SRFD: What did you learn at the Chicago Monogram Design Center?
Ellen: It allowed me to expand my knowledge on the possibilities with induction cooking. I now appreciate more “combination appliances” like the Advantium. By seeing Chef Jon cook in it teamed with your presentations given on the versatility behind the product, it really made me understand its use, especially for smaller spaces.
SRFD: What is your favorite Monogram product?
Ellen: I loved the 30” integrated refrigerator with the combination drawer. The flexibility is fantastic, as well as, the look.
Written by Lou Lenzi, retired GE Appliances Director of Design
This will be my last “Save Room” blog entry. After 36 years in the Design profession, it’s time to down-shift and pursue my hobbies and interests on a full-time basis. Like most designers, this will involve trying to create something of beauty, only on my time this time. I’m delighted that my successor, Marc Hottenroth, a 24 year veteran of the GE Appliances Design team, will assume the role of Design Director by the time you read this.
Before signing off, I’d humbly like to share some observations on the state-of-our-art, along with some predictions.
Technology: a Healthy Dialog
While connected appliances are in full bloom in the kitchen and laundry room, connectivity itself is still in its infancy. Yes, we’re providing new levels of convenience and performance through our WiFi enabled products, but the next meaningful wave has yet to hit the shore. That will come when we fully integrate kitchen design, rich information services, and connected appliances. What’s the “killer app”, to use an old phrase? I believe it will come in the form of quick and convenient healthy meal planning and preparation. Let’s face it, reducing the cost of health care in the US begins with our diet, and as key influencers in the kitchen, it’s time we all step-up and play a role here.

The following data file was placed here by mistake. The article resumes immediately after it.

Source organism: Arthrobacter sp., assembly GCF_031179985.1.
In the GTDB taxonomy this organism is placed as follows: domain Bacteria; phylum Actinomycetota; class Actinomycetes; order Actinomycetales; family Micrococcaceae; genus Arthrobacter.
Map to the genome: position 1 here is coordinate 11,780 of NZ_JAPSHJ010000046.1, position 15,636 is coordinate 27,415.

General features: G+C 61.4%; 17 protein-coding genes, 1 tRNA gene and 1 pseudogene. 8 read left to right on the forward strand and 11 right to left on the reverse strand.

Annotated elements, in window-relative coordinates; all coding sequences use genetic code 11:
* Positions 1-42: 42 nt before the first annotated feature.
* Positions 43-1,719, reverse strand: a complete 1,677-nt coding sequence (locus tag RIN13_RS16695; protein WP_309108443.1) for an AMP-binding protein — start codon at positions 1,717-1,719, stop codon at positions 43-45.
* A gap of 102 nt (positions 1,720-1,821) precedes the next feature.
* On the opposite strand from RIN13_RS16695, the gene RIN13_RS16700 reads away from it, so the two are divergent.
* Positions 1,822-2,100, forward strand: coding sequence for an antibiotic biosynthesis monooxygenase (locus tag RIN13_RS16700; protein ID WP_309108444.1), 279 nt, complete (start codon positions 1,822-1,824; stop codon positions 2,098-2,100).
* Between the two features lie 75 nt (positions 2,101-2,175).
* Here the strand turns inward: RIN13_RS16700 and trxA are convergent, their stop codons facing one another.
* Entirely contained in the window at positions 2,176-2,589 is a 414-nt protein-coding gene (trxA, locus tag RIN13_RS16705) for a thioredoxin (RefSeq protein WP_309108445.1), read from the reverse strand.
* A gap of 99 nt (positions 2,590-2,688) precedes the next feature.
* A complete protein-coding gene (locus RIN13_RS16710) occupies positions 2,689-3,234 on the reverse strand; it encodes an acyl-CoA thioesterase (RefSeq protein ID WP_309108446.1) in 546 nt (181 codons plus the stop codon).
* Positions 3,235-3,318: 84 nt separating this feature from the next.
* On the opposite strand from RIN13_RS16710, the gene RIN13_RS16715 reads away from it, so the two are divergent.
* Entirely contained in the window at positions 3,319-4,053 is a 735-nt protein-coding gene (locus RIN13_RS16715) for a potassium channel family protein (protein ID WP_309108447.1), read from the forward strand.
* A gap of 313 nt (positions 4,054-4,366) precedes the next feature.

We will also begin talking to our appliances. And unlike adolescent children, they will dutifully listen and respond. The cost of voice recognition technology is coming down and accuracy is improving, helping to ease access to those amazing technologies and features we’ve been incorporating into our products. Why press a bunch of buttons or dive into a multi-layered menu system when you can simply say “heat the upper oven to 350 degrees” or tell the water heater you’ll need more hot water for the guests coming to visit this weekend. For those nay-sayers convinced we’ll never talk to machines, it wasn’t too long ago that people said we’d never read our favorite authors on a piece of glass because it wasn’t as cozy or inviting as the printed page.
The disappearing kitchen
Just as the kitchen became the focal point of our home, so too will it look less like a kitchen. Certain appliances will begin to “disappear” – first through finishes and user interfaces that blend into the surrounding cabinetry, followed by appliances that become the cabinetry. Small form-factor housing and alternative living patterns – think multi-generational households – will also contribute to us rethinking the industrial design of our products, transitioning from a machine-art to a furniture aesthetic.
The mobile home, built by a robot?
Today’s mobile workforce, coupled with our desire to sample a variety of living environments means we’ll delay owning a home and being tethered to a mortgage. That’s not to say we won’t seek out well thought-out, intellectually stimulating and comfortable communities, we’ll just rent a home in that community, then simply move on to the next experience whenever we’re ready for a change.
Home construction building methods and techniques will dramatically change. The skilled-trade workforce that home builders have historically relied upon has dramatically shrunk since the great recession and they are not likely to return to the levels necessary to support traditional stick-built style home construction. Modular and automated factory-based manufacturing processes will finally take root after many false starts, followed by the emergence of large, on-site 3D printing techniques. After 200 years, the stick-built home, along with its associated material waste and inefficiencies, may be a thing of the past.
I hope these thoughts will stimulate further discussion among the Monogram design community. It’s been an absolute joy to chat with you.